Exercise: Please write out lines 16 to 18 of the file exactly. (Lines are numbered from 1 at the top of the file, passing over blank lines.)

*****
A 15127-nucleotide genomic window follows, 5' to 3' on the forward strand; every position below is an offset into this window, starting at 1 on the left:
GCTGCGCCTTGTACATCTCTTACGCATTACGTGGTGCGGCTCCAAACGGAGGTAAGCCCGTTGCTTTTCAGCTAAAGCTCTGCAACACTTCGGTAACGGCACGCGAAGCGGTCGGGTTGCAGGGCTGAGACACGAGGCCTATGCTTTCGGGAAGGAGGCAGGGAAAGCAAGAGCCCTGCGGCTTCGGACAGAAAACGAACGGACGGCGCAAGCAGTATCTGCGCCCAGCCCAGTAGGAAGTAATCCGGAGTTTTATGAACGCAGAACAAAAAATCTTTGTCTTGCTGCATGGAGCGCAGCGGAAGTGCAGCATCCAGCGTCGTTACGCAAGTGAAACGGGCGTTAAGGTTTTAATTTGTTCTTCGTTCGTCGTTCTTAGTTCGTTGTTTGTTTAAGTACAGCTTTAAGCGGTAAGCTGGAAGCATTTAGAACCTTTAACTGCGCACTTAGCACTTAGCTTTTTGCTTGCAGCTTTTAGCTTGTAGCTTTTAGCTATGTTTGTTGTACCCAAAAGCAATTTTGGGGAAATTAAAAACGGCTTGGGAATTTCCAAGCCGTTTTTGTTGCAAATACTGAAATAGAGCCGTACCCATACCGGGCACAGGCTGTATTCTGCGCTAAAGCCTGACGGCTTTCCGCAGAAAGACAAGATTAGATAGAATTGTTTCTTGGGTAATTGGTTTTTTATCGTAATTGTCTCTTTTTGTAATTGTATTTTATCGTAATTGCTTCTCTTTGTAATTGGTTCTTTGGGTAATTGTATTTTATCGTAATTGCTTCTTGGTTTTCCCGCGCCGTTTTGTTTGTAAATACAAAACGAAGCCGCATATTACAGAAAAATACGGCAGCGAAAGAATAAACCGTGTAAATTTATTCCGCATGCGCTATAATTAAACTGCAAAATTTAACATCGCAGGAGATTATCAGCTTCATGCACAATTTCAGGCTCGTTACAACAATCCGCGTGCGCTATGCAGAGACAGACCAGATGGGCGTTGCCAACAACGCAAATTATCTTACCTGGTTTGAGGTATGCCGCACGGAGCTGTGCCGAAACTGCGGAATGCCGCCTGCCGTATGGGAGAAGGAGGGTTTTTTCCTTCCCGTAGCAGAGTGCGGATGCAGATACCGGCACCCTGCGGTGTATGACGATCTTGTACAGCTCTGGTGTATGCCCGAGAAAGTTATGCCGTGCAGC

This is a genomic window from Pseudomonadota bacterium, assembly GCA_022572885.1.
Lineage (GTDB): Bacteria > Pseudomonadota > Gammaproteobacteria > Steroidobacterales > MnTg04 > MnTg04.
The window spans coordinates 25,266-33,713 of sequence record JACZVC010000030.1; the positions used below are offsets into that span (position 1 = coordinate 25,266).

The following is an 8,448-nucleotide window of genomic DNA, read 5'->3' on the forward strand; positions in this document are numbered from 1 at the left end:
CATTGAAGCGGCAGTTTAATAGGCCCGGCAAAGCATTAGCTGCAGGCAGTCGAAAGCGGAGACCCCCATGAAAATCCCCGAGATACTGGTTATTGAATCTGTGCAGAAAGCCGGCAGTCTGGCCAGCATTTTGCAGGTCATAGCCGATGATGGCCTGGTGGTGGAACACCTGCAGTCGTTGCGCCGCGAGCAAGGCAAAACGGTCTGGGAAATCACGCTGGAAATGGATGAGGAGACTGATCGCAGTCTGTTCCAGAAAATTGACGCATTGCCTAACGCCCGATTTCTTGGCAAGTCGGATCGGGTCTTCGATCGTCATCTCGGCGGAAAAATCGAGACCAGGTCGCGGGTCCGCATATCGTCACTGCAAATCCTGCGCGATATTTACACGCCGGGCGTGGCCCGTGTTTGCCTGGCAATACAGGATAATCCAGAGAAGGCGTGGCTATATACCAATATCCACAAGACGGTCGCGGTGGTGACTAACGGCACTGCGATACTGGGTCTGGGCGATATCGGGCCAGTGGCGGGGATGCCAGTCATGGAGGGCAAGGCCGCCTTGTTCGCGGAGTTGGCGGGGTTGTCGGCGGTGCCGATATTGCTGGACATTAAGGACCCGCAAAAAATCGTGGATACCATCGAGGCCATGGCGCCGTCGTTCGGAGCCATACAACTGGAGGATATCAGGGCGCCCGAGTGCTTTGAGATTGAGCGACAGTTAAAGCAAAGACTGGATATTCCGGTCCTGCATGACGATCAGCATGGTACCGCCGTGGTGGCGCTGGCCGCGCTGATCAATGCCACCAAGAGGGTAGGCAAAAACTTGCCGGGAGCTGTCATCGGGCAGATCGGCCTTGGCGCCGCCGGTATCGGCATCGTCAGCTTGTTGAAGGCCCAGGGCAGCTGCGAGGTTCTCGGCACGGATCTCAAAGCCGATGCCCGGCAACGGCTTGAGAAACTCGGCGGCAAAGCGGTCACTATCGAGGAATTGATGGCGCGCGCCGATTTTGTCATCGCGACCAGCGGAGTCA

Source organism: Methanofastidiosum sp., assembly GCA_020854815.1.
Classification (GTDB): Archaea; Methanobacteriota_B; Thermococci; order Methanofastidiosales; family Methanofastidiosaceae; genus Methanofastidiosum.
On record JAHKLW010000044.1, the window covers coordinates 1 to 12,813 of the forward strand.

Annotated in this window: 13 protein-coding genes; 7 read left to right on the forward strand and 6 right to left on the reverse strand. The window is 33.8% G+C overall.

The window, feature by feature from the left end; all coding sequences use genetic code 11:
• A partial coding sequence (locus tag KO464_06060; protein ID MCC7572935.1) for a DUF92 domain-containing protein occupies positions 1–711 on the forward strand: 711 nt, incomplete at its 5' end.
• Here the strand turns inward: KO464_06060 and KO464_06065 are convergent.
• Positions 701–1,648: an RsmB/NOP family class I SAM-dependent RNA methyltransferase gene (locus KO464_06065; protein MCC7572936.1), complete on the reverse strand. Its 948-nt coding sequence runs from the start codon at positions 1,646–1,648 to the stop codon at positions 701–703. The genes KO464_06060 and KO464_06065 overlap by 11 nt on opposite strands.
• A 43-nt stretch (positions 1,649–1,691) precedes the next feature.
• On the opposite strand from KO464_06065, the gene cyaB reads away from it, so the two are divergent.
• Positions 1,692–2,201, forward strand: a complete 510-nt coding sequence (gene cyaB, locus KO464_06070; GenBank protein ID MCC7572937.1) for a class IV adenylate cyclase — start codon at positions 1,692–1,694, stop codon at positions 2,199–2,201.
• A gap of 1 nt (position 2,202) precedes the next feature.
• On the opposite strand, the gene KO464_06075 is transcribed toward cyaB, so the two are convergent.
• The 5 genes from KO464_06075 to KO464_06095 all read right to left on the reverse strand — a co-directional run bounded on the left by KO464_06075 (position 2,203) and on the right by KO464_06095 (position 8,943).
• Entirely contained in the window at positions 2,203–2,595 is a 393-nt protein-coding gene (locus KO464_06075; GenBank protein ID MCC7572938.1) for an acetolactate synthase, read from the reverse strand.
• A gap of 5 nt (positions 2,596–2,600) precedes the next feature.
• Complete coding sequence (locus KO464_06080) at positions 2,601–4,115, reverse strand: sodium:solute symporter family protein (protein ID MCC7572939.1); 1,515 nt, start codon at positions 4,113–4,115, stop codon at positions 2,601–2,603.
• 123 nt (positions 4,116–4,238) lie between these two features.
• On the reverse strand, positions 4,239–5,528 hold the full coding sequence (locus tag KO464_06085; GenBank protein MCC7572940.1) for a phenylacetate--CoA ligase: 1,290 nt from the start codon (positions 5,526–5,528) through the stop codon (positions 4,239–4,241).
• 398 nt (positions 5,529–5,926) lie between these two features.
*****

• A 43-nt stretch (positions 1,649–1,691) precedes the next feature.
• On the opposite strand from KO464_06065, the gene cyaB reads away from it, so the two are divergent.
• Positions 1,692–2,201, forward strand: a complete 510-nt coding sequence (gene cyaB, locus KO464_06070; GenBank protein ID MCC7572937.1) for a class IV adenylate cyclase — start codon at positions 1,692–1,694, stop codon at positions 2,199–2,201.